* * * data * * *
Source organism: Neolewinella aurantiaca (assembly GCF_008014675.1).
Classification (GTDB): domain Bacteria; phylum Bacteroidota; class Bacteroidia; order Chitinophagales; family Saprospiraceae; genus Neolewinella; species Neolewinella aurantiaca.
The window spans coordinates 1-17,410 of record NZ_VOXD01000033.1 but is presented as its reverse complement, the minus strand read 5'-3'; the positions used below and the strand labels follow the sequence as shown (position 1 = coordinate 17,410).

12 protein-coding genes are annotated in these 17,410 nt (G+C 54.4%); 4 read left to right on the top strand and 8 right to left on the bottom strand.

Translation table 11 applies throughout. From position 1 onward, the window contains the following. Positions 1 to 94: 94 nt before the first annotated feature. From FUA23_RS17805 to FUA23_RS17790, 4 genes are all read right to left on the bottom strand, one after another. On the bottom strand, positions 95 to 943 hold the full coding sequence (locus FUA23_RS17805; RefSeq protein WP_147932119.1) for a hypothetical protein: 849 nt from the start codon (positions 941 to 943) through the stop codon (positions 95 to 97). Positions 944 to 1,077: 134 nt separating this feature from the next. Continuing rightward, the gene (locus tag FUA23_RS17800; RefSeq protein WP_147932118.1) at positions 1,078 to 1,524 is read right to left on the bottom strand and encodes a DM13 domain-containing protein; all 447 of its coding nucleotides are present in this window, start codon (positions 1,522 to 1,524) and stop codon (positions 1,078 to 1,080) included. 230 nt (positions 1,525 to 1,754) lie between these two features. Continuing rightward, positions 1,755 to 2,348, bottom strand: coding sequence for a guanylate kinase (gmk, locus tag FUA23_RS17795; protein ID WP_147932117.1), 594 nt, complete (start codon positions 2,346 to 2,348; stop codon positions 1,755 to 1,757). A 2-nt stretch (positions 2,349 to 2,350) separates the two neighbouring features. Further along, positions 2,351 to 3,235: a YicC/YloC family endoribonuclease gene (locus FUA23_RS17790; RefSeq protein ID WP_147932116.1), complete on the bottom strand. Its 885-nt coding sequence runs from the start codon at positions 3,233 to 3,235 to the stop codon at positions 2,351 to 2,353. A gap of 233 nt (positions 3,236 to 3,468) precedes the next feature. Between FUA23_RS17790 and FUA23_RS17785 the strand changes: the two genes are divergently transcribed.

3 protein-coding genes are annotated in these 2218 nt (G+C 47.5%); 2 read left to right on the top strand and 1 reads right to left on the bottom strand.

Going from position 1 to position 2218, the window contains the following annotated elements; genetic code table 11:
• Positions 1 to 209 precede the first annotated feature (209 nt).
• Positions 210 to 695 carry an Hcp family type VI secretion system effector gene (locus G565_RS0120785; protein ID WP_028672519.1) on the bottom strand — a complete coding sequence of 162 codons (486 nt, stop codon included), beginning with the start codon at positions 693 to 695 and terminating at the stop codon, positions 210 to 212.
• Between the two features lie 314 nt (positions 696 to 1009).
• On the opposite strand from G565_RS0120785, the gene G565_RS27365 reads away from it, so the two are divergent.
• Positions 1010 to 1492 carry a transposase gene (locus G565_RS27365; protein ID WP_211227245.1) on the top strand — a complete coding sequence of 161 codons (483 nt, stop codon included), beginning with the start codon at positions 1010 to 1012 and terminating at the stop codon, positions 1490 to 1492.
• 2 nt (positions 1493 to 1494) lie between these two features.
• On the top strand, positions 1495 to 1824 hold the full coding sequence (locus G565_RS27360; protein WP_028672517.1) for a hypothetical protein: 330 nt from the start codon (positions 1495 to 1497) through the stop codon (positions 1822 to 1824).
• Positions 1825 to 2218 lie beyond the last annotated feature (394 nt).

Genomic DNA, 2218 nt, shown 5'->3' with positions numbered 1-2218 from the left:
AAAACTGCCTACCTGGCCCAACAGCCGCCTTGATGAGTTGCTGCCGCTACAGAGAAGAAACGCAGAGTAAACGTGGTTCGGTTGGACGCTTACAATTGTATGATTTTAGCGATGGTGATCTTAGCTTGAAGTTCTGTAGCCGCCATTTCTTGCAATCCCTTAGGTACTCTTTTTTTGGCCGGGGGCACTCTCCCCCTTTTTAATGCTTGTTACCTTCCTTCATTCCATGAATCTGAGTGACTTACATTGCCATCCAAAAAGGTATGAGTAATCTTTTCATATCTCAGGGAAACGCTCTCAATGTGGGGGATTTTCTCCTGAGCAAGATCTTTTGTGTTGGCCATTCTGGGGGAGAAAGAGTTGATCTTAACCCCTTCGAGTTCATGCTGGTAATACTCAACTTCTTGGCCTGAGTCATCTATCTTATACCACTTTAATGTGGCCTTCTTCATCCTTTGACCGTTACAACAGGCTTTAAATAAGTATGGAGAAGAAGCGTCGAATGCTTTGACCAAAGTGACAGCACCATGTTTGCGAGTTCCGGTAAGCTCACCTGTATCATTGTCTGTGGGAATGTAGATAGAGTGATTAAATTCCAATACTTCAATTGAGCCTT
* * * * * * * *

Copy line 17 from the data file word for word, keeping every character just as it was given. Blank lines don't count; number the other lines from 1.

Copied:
AAAACTGCCTACCTGGCCCAACAGCCGCCTTGATGAGTTGCTGCCGCTACAGAGAAGAAACGCAGAGTAAACGTGGTTCGGTTGGACGCTTACAATTGTATGATTTTAGCGATGGTGATCTTAGCTTGAAGTTCTGTAGCCGCCATTTCTTGCAATCCCTTAGGTACTCTTTTTTTGGCCGGGGGCACTCTCCCCCTTTTTAATGCTTGTTACCTTCCTTCATTCCATGAATCTGAGTGACTTACATTGCCATCCAAAAAGGTATGAGTAATCTTTTCATATCTCAGGGAAACGCTCTCAATGTGGGGGATTTTCTCCTGAGCAAGATCTTTTGTGTTGGCCATTCTGGGGGAGAAAGAGTTGATCTTAACCCCTTCGAGTTCATGCTGGTAATACTCAACTTCTTGGCCTGAGTCATCTATCTTATACCACTTTAATGTGGCCTTCTTCATCCTTTGACCGTTACAACAGGCTTTAAATAAGTATGGAGAAGAAGCGTCGAATGCTTTGACCAAAGTGACAGCACCATGTTTGCGAGTTCCGGTAAGCTCACCTGTATCATTGTCTGTGGGAATGTAGATAGAGTGATTAAATTCCAATACTTCAATTGAGCCTT